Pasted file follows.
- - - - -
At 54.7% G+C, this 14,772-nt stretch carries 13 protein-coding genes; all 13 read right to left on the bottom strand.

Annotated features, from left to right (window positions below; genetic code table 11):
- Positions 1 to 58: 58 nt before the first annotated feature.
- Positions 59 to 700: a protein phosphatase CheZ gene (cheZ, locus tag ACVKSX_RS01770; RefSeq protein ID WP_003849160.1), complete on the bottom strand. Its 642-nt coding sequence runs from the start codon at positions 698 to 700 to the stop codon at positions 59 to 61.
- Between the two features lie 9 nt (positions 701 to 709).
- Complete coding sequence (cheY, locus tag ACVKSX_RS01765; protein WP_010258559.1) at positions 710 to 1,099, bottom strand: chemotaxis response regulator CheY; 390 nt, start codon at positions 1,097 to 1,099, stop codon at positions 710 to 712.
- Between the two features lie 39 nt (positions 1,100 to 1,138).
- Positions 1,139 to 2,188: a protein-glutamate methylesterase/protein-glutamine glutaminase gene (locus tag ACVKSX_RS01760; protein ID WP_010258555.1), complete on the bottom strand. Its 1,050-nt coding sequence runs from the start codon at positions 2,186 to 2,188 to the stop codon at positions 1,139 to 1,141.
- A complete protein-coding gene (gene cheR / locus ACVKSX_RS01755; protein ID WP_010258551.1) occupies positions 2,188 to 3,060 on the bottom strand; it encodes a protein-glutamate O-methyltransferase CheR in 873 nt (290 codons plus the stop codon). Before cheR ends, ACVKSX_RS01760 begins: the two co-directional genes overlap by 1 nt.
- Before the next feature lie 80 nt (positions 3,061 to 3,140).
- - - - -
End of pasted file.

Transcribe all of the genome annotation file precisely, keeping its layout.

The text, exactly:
At 54.7% G+C, this 14,772-nt stretch carries 13 protein-coding genes; all 13 read right to left on the bottom strand.

Annotated features, from left to right (window positions below; genetic code table 11):
- Positions 1 to 58: 58 nt before the first annotated feature.
- Positions 59 to 700: a protein phosphatase CheZ gene (cheZ, locus tag ACVKSX_RS01770; RefSeq protein ID WP_003849160.1), complete on the bottom strand. Its 642-nt coding sequence runs from the start codon at positions 698 to 700 to the stop codon at positions 59 to 61.
- Between the two features lie 9 nt (positions 701 to 709).
- Complete coding sequence (cheY, locus tag ACVKSX_RS01765; protein WP_010258559.1) at positions 710 to 1,099, bottom strand: chemotaxis response regulator CheY; 390 nt, start codon at positions 1,097 to 1,099, stop codon at positions 710 to 712.
- Between the two features lie 39 nt (positions 1,100 to 1,138).
- Positions 1,139 to 2,188: a protein-glutamate methylesterase/protein-glutamine glutaminase gene (locus tag ACVKSX_RS01760; protein ID WP_010258555.1), complete on the bottom strand. Its 1,050-nt coding sequence runs from the start codon at positions 2,186 to 2,188 to the stop codon at positions 1,139 to 1,141.
- A complete protein-coding gene (gene cheR / locus ACVKSX_RS01755; protein ID WP_010258551.1) occupies positions 2,188 to 3,060 on the bottom strand; it encodes a protein-glutamate O-methyltransferase CheR in 873 nt (290 codons plus the stop codon). Before cheR ends, ACVKSX_RS01760 begins: the two co-directional genes overlap by 1 nt.
- Before the next feature lie 80 nt (positions 3,061 to 3,140).